Most people assume that store-bought daily complete multivitamins and other supplements contain natural vitamins. This is not the case. Most synthetic vitamins are created through chemical processes and are derived from coal tar or petroleum extracts. They are often made using toxic substances.

For example, artificial vitamin B12 is produced through a process of fermentation aided by cyanide. Vitamin B3 (niacin) is manufactured using ammonia and formaldehyde.

In taking a daily complete multivitamin. You are voluntarily ingesting these substances. It’s interesting to note several parallels between the complete list of substances used for manufacturing synthetic vitamins and the roster of cigarette additives.

If you’ve seen Centrum’s recent ads. You know that Centrum proudly declares its special formulation that lets various vitamins boost your body’s absorption of others. We are now only beginning to comprehend how vitamins work synergistically to maximize each other’s benefits.

This makes complete multivitamins appealing at first glance, but not only do we lack enough understanding to take advantage of multivitamin synergy. We’re also findings indications that synthetic vitamins can interfere with the absorption of other vitamins. Artificial vitamin A, for example, apparently significantly hinders vitamin E absorption.

Studies of the synergistic workings of vitamins have also led researchers to realize that vitamins naturally occur coupled with other compounds that are essential for the nutrient absorption process.

We now know, for example, that vitamin C occurs in nature with bioflavonoids, and that this subtlety is, if not a necessity, at least very important. Manufactured vitamins are completely devoid of such intricate and probably crucial natural absorption systems.

Possible health risks

Multivitamins may be harmful in some cases

As far as we know, vitamins are absorbed by the body in one of two ways:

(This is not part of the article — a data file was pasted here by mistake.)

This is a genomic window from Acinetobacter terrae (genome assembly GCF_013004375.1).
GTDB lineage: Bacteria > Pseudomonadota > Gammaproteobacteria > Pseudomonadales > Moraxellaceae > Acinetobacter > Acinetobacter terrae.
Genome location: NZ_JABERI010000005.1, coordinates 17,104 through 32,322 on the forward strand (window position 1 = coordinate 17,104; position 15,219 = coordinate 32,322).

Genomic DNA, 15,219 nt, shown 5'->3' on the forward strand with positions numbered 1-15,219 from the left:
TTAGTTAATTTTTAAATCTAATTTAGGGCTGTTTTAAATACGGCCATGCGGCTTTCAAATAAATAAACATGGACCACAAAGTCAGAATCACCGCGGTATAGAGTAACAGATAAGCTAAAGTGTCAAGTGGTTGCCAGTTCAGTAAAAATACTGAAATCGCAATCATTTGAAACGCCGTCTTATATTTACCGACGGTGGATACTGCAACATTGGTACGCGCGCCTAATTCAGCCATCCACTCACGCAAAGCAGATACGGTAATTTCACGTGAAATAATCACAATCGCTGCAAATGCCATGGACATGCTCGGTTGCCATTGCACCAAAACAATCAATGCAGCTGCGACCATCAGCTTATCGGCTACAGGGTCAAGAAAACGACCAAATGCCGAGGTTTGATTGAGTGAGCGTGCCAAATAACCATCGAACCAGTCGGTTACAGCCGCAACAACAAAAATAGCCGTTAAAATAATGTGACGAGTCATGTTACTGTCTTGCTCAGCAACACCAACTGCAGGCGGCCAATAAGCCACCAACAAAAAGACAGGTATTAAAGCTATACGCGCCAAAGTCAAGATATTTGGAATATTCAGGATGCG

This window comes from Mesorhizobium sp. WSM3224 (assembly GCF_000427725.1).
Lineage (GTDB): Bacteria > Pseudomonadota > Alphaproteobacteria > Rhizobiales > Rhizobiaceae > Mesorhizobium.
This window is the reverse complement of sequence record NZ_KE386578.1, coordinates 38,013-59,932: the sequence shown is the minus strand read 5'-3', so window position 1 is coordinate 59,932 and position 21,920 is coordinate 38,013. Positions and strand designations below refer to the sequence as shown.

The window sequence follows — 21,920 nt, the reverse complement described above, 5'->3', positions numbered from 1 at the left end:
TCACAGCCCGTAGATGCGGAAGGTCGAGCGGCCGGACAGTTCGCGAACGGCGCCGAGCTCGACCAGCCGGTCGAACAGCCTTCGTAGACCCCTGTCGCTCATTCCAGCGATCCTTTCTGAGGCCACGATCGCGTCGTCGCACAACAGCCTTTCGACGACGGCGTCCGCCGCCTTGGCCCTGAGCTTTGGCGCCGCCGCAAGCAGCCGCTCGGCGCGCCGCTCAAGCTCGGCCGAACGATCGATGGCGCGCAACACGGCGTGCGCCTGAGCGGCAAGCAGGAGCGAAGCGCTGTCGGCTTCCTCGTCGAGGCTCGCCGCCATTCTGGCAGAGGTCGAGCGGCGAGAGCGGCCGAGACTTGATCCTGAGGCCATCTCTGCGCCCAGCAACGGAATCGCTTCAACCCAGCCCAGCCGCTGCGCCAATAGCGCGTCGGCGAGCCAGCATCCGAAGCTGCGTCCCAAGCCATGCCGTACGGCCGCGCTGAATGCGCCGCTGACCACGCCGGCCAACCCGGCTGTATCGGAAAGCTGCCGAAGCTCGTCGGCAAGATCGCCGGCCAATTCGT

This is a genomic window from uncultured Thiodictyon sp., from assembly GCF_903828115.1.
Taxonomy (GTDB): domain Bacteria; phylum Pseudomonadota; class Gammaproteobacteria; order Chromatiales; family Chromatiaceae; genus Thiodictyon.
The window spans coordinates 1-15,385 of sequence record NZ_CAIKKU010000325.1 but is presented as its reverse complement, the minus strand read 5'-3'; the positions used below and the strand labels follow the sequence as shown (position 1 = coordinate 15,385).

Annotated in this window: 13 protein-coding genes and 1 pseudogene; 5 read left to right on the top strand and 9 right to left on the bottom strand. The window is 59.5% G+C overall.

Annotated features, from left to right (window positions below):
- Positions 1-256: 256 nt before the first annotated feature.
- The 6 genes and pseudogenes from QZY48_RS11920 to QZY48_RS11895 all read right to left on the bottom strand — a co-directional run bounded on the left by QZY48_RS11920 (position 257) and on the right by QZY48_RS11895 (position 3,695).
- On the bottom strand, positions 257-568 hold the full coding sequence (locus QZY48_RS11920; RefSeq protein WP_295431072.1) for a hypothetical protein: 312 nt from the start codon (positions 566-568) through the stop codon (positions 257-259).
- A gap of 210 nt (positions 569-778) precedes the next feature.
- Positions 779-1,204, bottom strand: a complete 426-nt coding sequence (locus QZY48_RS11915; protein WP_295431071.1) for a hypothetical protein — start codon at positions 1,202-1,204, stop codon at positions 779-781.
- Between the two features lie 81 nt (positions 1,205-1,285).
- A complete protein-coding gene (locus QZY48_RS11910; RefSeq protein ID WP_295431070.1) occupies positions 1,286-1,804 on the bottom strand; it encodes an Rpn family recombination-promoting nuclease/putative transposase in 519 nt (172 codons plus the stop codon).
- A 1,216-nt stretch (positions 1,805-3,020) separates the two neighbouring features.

• water-solubleĀ 
  • fat-soluble

Water-soluble vitamins pose minimal risks from high dosages. Small quantities are absorbed by the intestines, and excess is discharged from the body via urine.

Diarrhea And Headaches Problem

These water-soluble vitamins can have generally minor side-effects in too large a dose. Vitamin B6, for example, can cause a tingling sensation in the limbs and is believed to damage nerves.

“Too much vitamin C can cause diarrhea, headaches, and can interfere with the absorption of other nutrients.”

High doses over time can also lead to kidney stones. Average complete multivitamins do not contain high enough doses to cause side-effects, but many individual vitamin supplements do.

Liver and Kidney Damage

The fat-soluble vitamins (A, D, E, and K) pose more significant dangers. Excess, which can be toxic, is not expelled from the body, but retained in body tissue, including the liver. These vitamins are slowly released into the body. Daily use of complete multivitamins can allow dangerous amounts of fat-soluble vitamins to accumulate.

Too much vitamin A over time can lead to blindness, liver and kidney damage, brittle bones, accelerated tumor growth, and complications during pregnancy.

Vomiting

It is also well-documented that new mothers who breastfeed with too much vitamin A in their system can damage their infant’s organs. An excess of vitamin D can have some of the same consequences, as well as cause muscle weakness, vomiting, and depression.

It seems that taking a daily complete multivitamin as a nutritional supplement is a poor choice. Daily complete multivitamins are an expensive habit. Especially for one with no proven benefits and some proven drawbacks.

Scientific advancement in vitamin research is continually revealing that we don’t understand enough about natural vitamins, multivitamins, and dietary supplements in general.

Claims like Centrum to be the most advanced formula sound impressive but are in reality inadequate. The insistence that everyone should take daily complete multivitamins largely comes from the companies that produce multivitamin supplements.

Conclusion

In contrast to recommendations concerning dietary supplements and daily complete multivitamins. There is one health mantra that has consistently held up to all medical scrutiny, and is bolstered every day by new research: eat a well-balanced diet.

This is the safest, most natural, most effective, most beneficial way to get essential vitamins, minerals, and other nutrients. Focus on that, rather than popping nutritional supplements and daily complete multivitamins.